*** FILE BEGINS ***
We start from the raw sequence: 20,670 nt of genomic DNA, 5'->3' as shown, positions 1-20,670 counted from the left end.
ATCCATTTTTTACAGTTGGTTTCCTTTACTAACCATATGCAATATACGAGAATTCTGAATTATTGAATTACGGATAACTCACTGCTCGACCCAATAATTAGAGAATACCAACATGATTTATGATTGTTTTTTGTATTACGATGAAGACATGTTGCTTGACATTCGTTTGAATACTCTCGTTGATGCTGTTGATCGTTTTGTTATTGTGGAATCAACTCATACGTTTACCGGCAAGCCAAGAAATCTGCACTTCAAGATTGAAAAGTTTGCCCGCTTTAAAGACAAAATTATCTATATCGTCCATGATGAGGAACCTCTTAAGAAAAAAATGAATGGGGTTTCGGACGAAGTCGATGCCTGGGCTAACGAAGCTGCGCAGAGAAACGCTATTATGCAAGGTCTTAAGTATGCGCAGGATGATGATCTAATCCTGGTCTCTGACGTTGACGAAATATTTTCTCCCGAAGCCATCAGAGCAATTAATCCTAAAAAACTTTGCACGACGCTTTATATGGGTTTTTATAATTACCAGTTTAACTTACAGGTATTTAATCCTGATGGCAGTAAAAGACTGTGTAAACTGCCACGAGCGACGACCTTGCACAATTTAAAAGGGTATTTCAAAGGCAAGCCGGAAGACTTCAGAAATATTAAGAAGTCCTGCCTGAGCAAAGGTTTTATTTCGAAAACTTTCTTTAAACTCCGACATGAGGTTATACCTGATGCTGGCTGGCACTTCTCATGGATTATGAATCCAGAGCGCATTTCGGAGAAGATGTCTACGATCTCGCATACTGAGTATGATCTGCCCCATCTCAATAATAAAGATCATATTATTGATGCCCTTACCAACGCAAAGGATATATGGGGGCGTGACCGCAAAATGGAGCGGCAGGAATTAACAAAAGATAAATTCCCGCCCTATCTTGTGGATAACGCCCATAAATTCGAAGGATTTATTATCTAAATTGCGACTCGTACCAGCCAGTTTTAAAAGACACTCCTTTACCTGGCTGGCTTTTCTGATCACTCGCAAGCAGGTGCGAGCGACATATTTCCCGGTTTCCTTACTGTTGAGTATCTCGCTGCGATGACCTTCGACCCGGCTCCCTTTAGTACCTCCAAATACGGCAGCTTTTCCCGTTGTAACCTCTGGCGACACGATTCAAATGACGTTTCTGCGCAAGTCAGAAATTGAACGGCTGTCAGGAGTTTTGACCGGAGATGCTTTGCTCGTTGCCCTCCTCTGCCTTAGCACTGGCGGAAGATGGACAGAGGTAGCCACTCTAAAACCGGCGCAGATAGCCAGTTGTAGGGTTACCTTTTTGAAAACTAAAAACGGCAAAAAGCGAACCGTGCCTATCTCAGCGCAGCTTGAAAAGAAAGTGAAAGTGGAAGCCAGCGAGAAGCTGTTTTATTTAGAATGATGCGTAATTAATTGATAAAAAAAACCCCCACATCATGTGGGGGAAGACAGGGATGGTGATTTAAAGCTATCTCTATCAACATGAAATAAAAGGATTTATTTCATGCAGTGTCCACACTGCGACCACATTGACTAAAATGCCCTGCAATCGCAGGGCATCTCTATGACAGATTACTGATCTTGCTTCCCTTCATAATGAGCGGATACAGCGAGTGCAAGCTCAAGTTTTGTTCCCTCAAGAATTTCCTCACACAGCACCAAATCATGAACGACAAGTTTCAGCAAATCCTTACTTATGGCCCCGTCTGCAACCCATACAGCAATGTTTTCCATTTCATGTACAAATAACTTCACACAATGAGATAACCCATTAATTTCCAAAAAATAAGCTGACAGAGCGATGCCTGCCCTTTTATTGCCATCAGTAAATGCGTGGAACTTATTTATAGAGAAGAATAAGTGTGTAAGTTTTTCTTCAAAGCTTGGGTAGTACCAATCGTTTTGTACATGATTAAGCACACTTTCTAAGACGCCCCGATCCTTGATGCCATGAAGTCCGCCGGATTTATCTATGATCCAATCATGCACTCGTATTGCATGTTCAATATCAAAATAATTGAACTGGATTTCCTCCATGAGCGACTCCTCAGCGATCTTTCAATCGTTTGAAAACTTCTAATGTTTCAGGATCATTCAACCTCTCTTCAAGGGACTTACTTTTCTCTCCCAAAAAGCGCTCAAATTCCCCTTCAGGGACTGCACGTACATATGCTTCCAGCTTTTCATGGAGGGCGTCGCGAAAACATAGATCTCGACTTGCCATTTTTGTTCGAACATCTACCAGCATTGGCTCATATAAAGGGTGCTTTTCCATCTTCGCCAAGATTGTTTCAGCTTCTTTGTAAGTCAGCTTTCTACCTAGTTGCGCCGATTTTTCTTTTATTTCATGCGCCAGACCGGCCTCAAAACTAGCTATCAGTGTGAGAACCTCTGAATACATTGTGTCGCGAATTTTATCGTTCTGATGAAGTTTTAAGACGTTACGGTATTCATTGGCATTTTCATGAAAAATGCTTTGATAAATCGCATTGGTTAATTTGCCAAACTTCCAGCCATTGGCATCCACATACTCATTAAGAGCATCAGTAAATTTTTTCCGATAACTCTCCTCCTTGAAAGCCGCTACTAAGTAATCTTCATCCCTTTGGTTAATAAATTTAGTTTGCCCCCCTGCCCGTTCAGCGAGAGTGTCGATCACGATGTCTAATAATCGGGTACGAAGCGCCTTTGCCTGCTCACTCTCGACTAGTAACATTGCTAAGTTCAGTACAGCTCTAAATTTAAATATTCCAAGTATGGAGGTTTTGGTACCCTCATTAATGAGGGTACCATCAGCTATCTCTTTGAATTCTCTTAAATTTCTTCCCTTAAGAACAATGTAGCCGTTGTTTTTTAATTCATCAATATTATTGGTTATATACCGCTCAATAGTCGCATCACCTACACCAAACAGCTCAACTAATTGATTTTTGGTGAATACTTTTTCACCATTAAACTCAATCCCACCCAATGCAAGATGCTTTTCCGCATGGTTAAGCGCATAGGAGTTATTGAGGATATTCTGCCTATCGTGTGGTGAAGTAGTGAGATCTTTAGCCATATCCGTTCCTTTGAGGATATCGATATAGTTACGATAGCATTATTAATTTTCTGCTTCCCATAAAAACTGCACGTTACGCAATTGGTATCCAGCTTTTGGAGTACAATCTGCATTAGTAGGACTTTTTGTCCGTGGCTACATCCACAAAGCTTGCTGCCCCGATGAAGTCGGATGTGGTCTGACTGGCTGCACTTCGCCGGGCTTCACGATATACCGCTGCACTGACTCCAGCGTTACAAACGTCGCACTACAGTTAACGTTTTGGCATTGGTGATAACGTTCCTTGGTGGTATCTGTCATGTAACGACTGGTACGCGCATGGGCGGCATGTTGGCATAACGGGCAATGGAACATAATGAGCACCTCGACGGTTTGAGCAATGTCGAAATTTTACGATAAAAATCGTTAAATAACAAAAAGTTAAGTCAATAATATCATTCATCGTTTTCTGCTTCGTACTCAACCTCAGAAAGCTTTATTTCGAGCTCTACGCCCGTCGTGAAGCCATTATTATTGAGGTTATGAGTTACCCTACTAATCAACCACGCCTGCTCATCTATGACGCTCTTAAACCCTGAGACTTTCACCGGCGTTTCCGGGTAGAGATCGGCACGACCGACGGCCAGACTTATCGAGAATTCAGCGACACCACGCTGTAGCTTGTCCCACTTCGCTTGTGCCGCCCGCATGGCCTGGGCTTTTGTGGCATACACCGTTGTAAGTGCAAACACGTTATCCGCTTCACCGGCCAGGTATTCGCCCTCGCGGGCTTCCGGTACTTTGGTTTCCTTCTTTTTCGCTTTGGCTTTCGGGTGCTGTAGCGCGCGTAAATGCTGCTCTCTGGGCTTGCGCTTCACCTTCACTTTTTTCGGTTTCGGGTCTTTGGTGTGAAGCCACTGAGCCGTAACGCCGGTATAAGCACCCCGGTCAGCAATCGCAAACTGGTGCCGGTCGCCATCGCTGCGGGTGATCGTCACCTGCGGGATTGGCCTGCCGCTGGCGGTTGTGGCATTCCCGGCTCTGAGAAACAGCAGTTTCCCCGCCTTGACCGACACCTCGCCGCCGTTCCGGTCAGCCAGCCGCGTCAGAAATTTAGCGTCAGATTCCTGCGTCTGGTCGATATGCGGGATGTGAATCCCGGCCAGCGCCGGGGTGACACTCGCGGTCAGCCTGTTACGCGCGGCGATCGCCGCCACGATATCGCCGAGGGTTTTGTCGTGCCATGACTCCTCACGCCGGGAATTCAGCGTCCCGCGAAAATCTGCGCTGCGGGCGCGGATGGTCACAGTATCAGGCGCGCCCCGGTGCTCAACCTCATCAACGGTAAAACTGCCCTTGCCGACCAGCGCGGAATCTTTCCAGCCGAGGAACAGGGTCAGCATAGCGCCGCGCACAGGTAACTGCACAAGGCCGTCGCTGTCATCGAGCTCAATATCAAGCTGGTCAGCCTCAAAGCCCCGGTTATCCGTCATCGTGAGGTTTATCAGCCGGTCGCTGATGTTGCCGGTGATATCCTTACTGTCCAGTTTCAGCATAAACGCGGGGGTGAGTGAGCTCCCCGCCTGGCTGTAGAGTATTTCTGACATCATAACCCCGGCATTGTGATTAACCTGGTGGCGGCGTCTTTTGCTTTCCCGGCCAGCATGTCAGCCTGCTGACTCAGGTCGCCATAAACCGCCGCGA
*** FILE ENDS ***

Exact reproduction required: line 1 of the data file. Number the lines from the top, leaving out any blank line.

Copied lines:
We start from the raw sequence: 20,670 nt of genomic DNA, 5'->3' as shown, positions 1-20,670 counted from the left end.